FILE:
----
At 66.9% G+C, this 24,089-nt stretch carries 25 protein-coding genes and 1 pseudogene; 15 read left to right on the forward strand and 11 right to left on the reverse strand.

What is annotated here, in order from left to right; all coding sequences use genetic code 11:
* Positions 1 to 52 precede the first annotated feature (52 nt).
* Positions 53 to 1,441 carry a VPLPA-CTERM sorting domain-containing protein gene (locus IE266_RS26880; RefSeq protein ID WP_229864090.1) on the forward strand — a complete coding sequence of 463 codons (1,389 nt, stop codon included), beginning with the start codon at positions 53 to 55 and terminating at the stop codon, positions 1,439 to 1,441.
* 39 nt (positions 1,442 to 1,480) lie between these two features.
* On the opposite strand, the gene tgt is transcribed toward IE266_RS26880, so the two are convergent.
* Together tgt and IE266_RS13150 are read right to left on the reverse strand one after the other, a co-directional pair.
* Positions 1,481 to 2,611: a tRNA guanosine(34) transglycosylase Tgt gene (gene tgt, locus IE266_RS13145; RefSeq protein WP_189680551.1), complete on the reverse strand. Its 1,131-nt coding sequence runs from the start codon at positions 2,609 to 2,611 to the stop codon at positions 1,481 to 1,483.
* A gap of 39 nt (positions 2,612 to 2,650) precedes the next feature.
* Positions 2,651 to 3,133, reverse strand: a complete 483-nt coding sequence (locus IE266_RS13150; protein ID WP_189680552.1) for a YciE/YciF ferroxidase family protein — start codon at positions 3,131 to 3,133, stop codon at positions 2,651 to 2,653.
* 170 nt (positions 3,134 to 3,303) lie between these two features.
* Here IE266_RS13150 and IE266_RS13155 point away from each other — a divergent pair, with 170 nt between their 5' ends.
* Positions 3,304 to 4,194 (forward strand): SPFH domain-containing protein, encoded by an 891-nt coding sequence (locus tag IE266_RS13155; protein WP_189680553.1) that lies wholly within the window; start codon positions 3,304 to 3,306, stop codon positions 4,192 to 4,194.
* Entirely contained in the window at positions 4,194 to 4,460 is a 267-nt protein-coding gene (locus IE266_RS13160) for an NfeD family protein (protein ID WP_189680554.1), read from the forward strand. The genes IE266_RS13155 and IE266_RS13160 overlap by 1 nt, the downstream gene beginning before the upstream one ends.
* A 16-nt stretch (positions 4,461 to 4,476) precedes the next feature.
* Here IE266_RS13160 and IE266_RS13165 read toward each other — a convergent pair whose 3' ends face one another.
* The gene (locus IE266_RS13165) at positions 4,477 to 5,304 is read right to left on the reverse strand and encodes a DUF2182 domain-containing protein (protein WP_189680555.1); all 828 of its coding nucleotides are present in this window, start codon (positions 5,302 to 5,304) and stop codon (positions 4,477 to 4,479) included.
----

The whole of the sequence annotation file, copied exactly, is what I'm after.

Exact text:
At 66.9% G+C, this 24,089-nt stretch carries 25 protein-coding genes and 1 pseudogene; 15 read left to right on the forward strand and 11 right to left on the reverse strand.

What is annotated here, in order from left to right; all coding sequences use genetic code 11:
* Positions 1 to 52 precede the first annotated feature (52 nt).
* Positions 53 to 1,441 carry a VPLPA-CTERM sorting domain-containing protein gene (locus IE266_RS26880; RefSeq protein ID WP_229864090.1) on the forward strand — a complete coding sequence of 463 codons (1,389 nt, stop codon included), beginning with the start codon at positions 53 to 55 and terminating at the stop codon, positions 1,439 to 1,441.
* 39 nt (positions 1,442 to 1,480) lie between these two features.
* On the opposite strand, the gene tgt is transcribed toward IE266_RS26880, so the two are convergent.
* Together tgt and IE266_RS13150 are read right to left on the reverse strand one after the other, a co-directional pair.
* Positions 1,481 to 2,611: a tRNA guanosine(34) transglycosylase Tgt gene (gene tgt, locus IE266_RS13145; RefSeq protein WP_189680551.1), complete on the reverse strand. Its 1,131-nt coding sequence runs from the start codon at positions 2,609 to 2,611 to the stop codon at positions 1,481 to 1,483.
* A gap of 39 nt (positions 2,612 to 2,650) precedes the next feature.
* Positions 2,651 to 3,133, reverse strand: a complete 483-nt coding sequence (locus IE266_RS13150; protein ID WP_189680552.1) for a YciE/YciF ferroxidase family protein — start codon at positions 3,131 to 3,133, stop codon at positions 2,651 to 2,653.
* 170 nt (positions 3,134 to 3,303) lie between these two features.
* Here IE266_RS13150 and IE266_RS13155 point away from each other — a divergent pair, with 170 nt between their 5' ends.
* Positions 3,304 to 4,194 (forward strand): SPFH domain-containing protein, encoded by an 891-nt coding sequence (locus tag IE266_RS13155; protein WP_189680553.1) that lies wholly within the window; start codon positions 3,304 to 3,306, stop codon positions 4,192 to 4,194.
* Entirely contained in the window at positions 4,194 to 4,460 is a 267-nt protein-coding gene (locus IE266_RS13160) for an NfeD family protein (protein ID WP_189680554.1), read from the forward strand. The genes IE266_RS13155 and IE266_RS13160 overlap by 1 nt, the downstream gene beginning before the upstream one ends.
* A 16-nt stretch (positions 4,461 to 4,476) precedes the next feature.
* Here IE266_RS13160 and IE266_RS13165 read toward each other — a convergent pair whose 3' ends face one another.
* The gene (locus IE266_RS13165) at positions 4,477 to 5,304 is read right to left on the reverse strand and encodes a DUF2182 domain-containing protein (protein WP_189680555.1); all 828 of its coding nucleotides are present in this window, start codon (positions 5,302 to 5,304) and stop codon (positions 4,477 to 4,479) included.